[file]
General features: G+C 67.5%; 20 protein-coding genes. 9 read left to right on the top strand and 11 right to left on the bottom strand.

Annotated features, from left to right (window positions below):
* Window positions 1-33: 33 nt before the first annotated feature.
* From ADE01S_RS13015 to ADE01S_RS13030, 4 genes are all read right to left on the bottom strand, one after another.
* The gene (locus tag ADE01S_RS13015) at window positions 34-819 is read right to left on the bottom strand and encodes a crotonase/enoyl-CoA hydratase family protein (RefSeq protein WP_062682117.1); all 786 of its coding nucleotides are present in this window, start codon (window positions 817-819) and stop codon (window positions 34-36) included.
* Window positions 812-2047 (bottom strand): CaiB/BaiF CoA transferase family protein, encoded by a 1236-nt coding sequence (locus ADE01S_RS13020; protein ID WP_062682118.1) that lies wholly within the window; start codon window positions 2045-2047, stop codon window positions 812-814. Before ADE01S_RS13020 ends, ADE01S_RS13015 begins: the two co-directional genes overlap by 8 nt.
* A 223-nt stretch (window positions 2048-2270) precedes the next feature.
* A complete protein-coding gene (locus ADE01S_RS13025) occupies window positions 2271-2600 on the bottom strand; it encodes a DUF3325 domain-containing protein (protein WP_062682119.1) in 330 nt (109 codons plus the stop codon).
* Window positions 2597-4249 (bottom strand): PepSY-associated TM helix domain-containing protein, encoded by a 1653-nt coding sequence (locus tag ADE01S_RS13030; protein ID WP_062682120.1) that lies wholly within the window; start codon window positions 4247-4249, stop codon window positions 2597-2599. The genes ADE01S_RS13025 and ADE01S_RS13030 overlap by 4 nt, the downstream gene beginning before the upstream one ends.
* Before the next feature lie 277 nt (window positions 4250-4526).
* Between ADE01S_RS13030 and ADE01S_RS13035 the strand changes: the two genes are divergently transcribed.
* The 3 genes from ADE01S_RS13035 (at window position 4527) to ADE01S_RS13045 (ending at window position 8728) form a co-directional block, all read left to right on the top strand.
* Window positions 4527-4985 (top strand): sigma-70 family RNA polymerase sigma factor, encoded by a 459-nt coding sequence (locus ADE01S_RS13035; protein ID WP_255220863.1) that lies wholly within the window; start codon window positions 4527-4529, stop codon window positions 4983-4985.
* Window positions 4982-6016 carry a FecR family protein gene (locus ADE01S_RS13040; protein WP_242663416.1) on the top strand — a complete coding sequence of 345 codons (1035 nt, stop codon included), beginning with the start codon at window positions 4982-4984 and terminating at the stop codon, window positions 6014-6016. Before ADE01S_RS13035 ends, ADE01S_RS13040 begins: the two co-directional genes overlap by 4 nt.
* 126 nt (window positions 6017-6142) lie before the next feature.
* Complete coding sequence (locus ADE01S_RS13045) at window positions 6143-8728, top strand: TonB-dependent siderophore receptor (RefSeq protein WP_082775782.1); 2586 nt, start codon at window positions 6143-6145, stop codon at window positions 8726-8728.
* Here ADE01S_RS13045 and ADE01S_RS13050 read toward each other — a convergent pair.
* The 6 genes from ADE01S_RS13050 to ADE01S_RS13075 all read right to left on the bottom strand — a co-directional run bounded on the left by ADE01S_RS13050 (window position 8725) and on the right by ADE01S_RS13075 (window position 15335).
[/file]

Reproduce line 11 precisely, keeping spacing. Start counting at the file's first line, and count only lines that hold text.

* Between ADE01S_RS13030 and ADE01S_RS13035 the strand changes: the two genes are divergently transcribed.